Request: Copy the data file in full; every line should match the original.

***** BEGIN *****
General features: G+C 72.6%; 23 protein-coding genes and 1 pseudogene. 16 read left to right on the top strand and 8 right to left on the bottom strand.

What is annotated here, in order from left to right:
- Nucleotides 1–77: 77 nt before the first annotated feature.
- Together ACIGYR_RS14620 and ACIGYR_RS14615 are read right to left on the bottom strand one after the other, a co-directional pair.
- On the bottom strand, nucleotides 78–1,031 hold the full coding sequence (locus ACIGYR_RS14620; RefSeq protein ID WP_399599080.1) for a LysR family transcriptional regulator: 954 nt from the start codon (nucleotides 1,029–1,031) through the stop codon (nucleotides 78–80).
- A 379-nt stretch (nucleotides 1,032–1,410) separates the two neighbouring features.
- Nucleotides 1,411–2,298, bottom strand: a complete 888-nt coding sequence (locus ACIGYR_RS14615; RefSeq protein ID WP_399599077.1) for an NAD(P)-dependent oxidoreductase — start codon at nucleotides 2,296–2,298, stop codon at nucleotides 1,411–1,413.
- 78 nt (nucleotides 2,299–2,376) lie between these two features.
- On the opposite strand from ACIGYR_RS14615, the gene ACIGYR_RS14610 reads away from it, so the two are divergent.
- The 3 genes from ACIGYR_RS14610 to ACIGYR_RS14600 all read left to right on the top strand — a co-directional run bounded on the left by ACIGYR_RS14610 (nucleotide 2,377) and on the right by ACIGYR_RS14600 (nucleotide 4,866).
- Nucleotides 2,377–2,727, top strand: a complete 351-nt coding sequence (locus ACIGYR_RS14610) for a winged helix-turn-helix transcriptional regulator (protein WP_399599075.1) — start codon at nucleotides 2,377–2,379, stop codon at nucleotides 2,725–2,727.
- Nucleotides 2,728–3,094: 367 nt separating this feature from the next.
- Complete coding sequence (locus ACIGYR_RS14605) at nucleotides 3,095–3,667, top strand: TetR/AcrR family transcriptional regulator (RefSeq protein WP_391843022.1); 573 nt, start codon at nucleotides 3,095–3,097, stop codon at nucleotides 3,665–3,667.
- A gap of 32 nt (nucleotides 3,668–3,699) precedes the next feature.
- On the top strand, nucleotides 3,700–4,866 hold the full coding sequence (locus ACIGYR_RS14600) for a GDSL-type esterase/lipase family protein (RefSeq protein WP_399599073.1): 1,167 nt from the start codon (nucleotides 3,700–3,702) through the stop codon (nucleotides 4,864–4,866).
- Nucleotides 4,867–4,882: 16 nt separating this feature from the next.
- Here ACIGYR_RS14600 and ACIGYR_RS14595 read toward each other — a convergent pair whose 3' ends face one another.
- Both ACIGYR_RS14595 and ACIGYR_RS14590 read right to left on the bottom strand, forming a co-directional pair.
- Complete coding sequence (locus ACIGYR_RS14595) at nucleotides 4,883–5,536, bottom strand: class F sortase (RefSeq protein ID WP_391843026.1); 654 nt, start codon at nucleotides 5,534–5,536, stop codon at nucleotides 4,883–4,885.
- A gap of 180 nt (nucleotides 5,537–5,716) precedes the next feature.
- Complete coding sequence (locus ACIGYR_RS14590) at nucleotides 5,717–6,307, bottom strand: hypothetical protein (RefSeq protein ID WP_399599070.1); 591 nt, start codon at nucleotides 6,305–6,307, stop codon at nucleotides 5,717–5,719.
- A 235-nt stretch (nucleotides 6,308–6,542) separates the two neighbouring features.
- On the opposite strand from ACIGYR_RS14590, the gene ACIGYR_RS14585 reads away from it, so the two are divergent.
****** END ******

General features: G+C 72.6%; 23 protein-coding genes and 1 pseudogene. 16 read left to right on the top strand and 8 right to left on the bottom strand.

What is annotated here, in order from left to right:
- Nucleotides 1–77: 77 nt before the first annotated feature.
- Together ACIGYR_RS14620 and ACIGYR_RS14615 are read right to left on the bottom strand one after the other, a co-directional pair.
- On the bottom strand, nucleotides 78–1,031 hold the full coding sequence (locus ACIGYR_RS14620; RefSeq protein ID WP_399599080.1) for a LysR family transcriptional regulator: 954 nt from the start codon (nucleotides 1,029–1,031) through the stop codon (nucleotides 78–80).
- A 379-nt stretch (nucleotides 1,032–1,410) separates the two neighbouring features.
- Nucleotides 1,411–2,298, bottom strand: a complete 888-nt coding sequence (locus ACIGYR_RS14615; RefSeq protein ID WP_399599077.1) for an NAD(P)-dependent oxidoreductase — start codon at nucleotides 2,296–2,298, stop codon at nucleotides 1,411–1,413.
- 78 nt (nucleotides 2,299–2,376) lie between these two features.
- On the opposite strand from ACIGYR_RS14615, the gene ACIGYR_RS14610 reads away from it, so the two are divergent.
- The 3 genes from ACIGYR_RS14610 to ACIGYR_RS14600 all read left to right on the top strand — a co-directional run bounded on the left by ACIGYR_RS14610 (nucleotide 2,377) and on the right by ACIGYR_RS14600 (nucleotide 4,866).
- Nucleotides 2,377–2,727, top strand: a complete 351-nt coding sequence (locus ACIGYR_RS14610) for a winged helix-turn-helix transcriptional regulator (protein WP_399599075.1) — start codon at nucleotides 2,377–2,379, stop codon at nucleotides 2,725–2,727.
- Nucleotides 2,728–3,094: 367 nt separating this feature from the next.
- Complete coding sequence (locus ACIGYR_RS14605) at nucleotides 3,095–3,667, top strand: TetR/AcrR family transcriptional regulator (RefSeq protein WP_391843022.1); 573 nt, start codon at nucleotides 3,095–3,097, stop codon at nucleotides 3,665–3,667.
- A gap of 32 nt (nucleotides 3,668–3,699) precedes the next feature.
- On the top strand, nucleotides 3,700–4,866 hold the full coding sequence (locus ACIGYR_RS14600) for a GDSL-type esterase/lipase family protein (RefSeq protein WP_399599073.1): 1,167 nt from the start codon (nucleotides 3,700–3,702) through the stop codon (nucleotides 4,864–4,866).
- Nucleotides 4,867–4,882: 16 nt separating this feature from the next.
- Here ACIGYR_RS14600 and ACIGYR_RS14595 read toward each other — a convergent pair whose 3' ends face one another.
- Both ACIGYR_RS14595 and ACIGYR_RS14590 read right to left on the bottom strand, forming a co-directional pair.
- Complete coding sequence (locus ACIGYR_RS14595) at nucleotides 4,883–5,536, bottom strand: class F sortase (RefSeq protein ID WP_391843026.1); 654 nt, start codon at nucleotides 5,534–5,536, stop codon at nucleotides 4,883–4,885.
- A gap of 180 nt (nucleotides 5,537–5,716) precedes the next feature.
- Complete coding sequence (locus ACIGYR_RS14590) at nucleotides 5,717–6,307, bottom strand: hypothetical protein (RefSeq protein ID WP_399599070.1); 591 nt, start codon at nucleotides 6,305–6,307, stop codon at nucleotides 5,717–5,719.
- A 235-nt stretch (nucleotides 6,308–6,542) separates the two neighbouring features.
- On the opposite strand from ACIGYR_RS14590, the gene ACIGYR_RS14585 reads away from it, so the two are divergent.